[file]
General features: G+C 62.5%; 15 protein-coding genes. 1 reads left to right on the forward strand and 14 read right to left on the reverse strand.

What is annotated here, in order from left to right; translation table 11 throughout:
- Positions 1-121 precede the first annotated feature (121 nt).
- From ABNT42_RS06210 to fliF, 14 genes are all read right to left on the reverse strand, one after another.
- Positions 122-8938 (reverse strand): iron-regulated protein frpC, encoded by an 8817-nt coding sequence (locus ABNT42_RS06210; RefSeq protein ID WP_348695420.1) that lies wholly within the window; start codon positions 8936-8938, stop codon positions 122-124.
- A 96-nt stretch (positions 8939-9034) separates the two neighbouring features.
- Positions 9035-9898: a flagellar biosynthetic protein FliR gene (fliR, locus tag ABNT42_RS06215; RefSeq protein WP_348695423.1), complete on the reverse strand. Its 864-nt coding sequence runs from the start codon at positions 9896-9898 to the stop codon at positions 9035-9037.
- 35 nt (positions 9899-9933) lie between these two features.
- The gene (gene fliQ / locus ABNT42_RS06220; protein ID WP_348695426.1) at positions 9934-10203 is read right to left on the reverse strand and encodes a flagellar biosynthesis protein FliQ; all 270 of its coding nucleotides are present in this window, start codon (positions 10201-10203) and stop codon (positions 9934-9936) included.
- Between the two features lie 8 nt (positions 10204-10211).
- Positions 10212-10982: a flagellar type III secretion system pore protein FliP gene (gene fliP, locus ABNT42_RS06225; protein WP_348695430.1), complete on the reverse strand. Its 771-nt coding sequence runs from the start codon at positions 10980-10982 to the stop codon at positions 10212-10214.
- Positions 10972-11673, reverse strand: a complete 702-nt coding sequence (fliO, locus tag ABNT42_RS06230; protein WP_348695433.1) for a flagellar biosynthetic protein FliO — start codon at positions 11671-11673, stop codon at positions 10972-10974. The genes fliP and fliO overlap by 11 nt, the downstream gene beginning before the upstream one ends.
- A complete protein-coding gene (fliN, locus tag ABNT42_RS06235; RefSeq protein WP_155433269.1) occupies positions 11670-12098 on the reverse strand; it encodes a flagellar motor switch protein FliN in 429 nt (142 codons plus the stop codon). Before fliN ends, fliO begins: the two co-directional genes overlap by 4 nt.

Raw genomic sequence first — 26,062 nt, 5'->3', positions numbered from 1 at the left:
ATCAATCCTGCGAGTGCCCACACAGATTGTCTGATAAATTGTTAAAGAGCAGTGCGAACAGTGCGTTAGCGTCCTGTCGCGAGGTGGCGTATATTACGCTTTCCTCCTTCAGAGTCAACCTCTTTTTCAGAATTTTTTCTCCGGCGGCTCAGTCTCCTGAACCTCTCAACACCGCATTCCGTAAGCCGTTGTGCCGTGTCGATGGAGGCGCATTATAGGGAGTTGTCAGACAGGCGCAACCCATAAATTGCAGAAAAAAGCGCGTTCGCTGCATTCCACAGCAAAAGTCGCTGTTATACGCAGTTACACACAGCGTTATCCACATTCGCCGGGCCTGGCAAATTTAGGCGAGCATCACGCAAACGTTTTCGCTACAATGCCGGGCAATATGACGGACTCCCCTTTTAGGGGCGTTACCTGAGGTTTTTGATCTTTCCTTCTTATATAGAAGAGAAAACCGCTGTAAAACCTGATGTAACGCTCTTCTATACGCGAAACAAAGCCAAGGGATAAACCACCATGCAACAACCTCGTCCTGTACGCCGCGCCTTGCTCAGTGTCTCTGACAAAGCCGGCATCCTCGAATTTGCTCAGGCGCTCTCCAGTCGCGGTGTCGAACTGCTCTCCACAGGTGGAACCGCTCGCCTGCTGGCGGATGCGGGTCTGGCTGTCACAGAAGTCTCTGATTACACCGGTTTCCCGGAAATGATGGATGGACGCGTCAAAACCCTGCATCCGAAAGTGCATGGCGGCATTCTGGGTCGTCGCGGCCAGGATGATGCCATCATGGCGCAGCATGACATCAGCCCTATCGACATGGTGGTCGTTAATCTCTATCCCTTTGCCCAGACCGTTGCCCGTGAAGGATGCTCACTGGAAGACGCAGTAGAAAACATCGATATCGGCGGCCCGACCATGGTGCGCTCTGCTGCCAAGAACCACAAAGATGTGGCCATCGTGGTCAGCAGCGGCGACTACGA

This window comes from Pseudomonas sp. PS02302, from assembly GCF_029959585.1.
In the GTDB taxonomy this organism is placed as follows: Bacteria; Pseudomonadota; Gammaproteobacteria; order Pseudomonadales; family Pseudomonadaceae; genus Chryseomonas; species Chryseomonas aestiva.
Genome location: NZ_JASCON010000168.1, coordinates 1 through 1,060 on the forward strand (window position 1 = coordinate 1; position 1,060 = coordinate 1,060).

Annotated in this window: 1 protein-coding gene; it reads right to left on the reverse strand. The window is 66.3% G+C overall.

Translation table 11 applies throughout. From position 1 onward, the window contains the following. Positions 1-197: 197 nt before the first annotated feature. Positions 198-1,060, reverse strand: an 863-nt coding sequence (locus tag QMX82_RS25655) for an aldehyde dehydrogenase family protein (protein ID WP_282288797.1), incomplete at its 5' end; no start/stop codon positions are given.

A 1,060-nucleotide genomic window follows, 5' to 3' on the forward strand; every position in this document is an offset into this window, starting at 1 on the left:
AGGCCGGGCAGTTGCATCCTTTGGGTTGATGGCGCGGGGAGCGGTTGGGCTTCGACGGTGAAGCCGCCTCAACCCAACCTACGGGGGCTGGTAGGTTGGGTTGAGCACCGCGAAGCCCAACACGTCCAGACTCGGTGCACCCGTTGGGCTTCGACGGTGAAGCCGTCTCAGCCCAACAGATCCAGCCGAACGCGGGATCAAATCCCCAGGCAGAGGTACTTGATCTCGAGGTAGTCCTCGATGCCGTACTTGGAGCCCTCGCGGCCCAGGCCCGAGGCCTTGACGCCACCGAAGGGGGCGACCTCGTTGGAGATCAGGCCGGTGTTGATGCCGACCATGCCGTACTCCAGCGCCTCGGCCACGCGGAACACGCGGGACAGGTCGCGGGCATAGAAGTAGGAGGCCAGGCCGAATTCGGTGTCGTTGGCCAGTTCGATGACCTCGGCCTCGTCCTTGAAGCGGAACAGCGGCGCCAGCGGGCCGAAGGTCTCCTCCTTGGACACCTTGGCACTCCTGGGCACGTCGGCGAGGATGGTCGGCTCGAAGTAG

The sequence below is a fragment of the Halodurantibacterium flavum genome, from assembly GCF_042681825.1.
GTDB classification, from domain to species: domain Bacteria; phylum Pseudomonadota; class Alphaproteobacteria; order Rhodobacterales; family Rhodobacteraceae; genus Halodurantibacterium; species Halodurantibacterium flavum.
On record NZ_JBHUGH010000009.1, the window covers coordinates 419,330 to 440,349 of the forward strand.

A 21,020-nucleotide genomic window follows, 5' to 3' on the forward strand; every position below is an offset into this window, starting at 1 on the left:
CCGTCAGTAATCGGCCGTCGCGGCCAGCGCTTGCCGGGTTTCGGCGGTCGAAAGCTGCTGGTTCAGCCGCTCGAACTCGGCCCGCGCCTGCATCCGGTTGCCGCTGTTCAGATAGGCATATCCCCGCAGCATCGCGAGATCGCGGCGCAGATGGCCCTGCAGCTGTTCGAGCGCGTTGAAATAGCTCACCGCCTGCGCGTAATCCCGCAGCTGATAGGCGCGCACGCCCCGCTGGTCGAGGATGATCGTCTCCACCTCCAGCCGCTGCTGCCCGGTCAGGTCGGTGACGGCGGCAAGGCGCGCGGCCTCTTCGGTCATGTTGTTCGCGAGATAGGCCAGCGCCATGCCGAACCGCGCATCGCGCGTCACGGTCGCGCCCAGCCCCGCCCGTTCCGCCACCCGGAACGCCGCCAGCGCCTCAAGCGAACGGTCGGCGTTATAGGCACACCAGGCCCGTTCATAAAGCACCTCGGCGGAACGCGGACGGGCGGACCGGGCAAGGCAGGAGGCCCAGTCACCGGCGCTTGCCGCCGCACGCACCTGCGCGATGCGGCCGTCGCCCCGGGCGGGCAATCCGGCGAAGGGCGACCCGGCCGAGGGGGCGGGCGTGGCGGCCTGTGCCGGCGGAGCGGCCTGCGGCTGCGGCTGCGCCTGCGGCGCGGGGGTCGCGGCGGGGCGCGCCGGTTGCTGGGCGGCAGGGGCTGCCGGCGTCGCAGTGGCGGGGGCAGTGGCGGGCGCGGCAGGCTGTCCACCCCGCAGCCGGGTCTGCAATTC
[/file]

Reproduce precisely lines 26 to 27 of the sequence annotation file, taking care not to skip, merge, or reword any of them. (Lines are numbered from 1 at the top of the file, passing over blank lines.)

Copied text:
A 21,020-nucleotide genomic window follows, 5' to 3' on the forward strand; every position below is an offset into this window, starting at 1 on the left:
CCGTCAGTAATCGGCCGTCGCGGCCAGCGCTTGCCGGGTTTCGGCGGTCGAAAGCTGCTGGTTCAGCCGCTCGAACTCGGCCCGCGCCTGCATCCGGTTGCCGCTGTTCAGATAGGCATATCCCCGCAGCATCGCGAGATCGCGGCGCAGATGGCCCTGCAGCTGTTCGAGCGCGTTGAAATAGCTCACCGCCTGCGCGTAATCCCGCAGCTGATAGGCGCGCACGCCCCGCTGGTCGAGGATGATCGTCTCCACCTCCAGCCGCTGCTGCCCGGTCAGGTCGGTGACGGCGGCAAGGCGCGCGGCCTCTTCGGTCATGTTGTTCGCGAGATAGGCCAGCGCCATGCCGAACCGCGCATCGCGCGTCACGGTCGCGCCCAGCCCCGCCCGTTCCGCCACCCGGAACGCCGCCAGCGCCTCAAGCGAACGGTCGGCGTTATAGGCACACCAGGCCCGTTCATAAAGCACCTCGGCGGAACGCGGACGGGCGGACCGGGCAAGGCAGGAGGCCCAGTCACCGGCGCTTGCCGCCGCACGCACCTGCGCGATGCGGCCGTCGCCCCGGGCGGGCAATCCGGCGAAGGGCGACCCGGCCGAGGGGGCGGGCGTGGCGGCCTGTGCCGGCGGAGCGGCCTGCGGCTGCGGCTGCGCCTGCGGCGCGGGGGTCGCGGCGGGGCGCGCCGGTTGCTGGGCGGCAGGGGCTGCCGGCGTCGCAGTGGCGGGGGCAGTGGCGGGCGCGGCAGGCTGTCCACCCCGCAGCCGGGTCTGCAATTC